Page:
Hong Kong Aviation
No regular indigenous military forces; Hong Kong garrison of China's People's Liberation Army (PLA) includes elements of the PLA Ground Forces, PLA Navy, and PLA Air Force; these forces are under the direct leadership of the Central Military Commission in Beijing and under administrative control of the adjacent Guangzhou Military Region (2009)
Government Flying Service
On the 1st April 1993, the Hong Kong Government Flying Services were created as a follow-on to the RAAF (Royal Auxiliary Air Force).
Hong Kong Aviation Club
The Hong Kong Aviation Club was established in 1982 upon the amalgamation of the Hong Kong Flying Club, the Aero Club of Hong Kong and the Far East Flying & Technical School.
Hong Kong Coast Guard
In Hong Kong, law enforcement duties are carried out by the Marine Police and the Customs and Excise Department. The Hong Kong Maritime Rescue Co-ordination Centre (HKMRCC) co-ordinates search and rescue vessels, aircraft and other resources of the Fire Services Department, Government Flying Service, Marine Department and the Marine Police.
2 Airports (with paved runways: over 3,047 m:1 - 1,524 to 2,437 m: 1)
Hong Kong International Airport (IATA: HKG, ICAO: VHHH) is the main airport in Hong Kong. It is colloquially known as Chek Lap Kok Airport (赤鱲角機場), being built on the island of Chek Lap Kok by land reclamation, and also to distinguish it from its predecessor, the closed Kai Tak Airport.
The airport opened for commercial operations in 1998, replacing Kai Tak, and is an important regional trans-shipment centre, passenger hub and gateway for destinations in Mainland China (with over 40 destinations) and the rest of Asia. Hong Kong International Airport has won eight Skytrax World Airport Awards for customer satisfaction in eleven years. HKIA ranked second and third in 2009 and 2010 respectively for the Skytrax World Airport Awards, and has also won the Skytrax World Airport of the Year 2011.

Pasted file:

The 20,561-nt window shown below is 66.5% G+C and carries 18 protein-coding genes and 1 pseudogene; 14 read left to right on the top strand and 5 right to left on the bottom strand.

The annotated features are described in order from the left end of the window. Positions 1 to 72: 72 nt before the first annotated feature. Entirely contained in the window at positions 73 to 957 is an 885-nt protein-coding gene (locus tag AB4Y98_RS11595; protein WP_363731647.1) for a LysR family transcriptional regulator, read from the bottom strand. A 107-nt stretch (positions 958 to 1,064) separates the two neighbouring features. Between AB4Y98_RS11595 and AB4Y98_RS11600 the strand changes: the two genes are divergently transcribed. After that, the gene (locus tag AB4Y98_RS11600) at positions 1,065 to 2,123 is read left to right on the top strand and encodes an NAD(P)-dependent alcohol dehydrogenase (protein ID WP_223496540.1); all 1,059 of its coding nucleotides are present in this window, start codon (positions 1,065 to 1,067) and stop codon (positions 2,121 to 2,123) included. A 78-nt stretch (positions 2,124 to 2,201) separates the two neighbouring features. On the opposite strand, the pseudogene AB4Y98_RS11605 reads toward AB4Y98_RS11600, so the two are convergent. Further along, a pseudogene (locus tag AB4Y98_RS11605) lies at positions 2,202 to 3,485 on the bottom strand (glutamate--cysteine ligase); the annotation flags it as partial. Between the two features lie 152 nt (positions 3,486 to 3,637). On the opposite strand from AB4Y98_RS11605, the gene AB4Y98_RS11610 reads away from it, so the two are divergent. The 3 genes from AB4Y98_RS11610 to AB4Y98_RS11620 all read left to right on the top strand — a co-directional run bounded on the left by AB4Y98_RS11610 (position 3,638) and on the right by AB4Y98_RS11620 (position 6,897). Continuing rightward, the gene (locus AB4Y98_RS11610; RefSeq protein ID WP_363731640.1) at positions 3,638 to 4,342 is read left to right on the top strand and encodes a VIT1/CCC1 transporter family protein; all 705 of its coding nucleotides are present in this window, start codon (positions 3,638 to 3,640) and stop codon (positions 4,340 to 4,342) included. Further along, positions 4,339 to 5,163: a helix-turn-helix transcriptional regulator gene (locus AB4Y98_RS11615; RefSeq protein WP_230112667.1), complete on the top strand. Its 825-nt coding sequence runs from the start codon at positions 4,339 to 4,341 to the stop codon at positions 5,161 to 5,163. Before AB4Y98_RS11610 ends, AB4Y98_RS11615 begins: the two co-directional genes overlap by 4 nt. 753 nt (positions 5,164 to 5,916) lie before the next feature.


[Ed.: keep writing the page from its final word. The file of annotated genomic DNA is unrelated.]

HKIA also operates one of the world's largest passenger terminal buildings (the largest when opened in 1998) and operates twenty-four hours a day. The airport is operated by the Airport Authority Hong Kong and is the primary hub for Cathay Pacific, Dragonair, Hong Kong Express Airways, Hong Kong Airlines and Air Hong Kong (cargo). It is a focus city for many airlines, including China Airlines and Air New Zealand, and to a lesser extent Qantas and Virgin Atlantic, both of which use Hong Kong as a stopover point for flights on the Kangaroo Route between Australasia and Europe. Both United Airlines and Air India use Hong Kong as a stopover point for flights respectively from the United States to Singapore and Ho Chi Minh City as well as from India to Osaka and Seoul. In the near future, Garuda Indonesia is considering making Hong Kong their transit hub for flights to Europe while Swiss International Air Lines considers Hong Kong to be a major transfer hub for its network.
Flights are operated by about 90 airlines to over 150 cities across the globe, and in 2009 it was the 13th busiest airport worldwide in terms of passenger throughput, registering 45,560,888. HKIA is also an important contributor to the Hong Kong economy, with 60,000 people employed at the airport.
In 2009, it was the second busiest airport in the world in cargo traffic, handling 3,384,765 tons of cargo. In 2010, HKIA became the busiest airport by cargo traffic in the world, ahead of Memphis Airport in the US, along with Hong Kong flag carrier Cathay Pacific holding the title of the world's largest international cargo airline.
Sek Kong Airport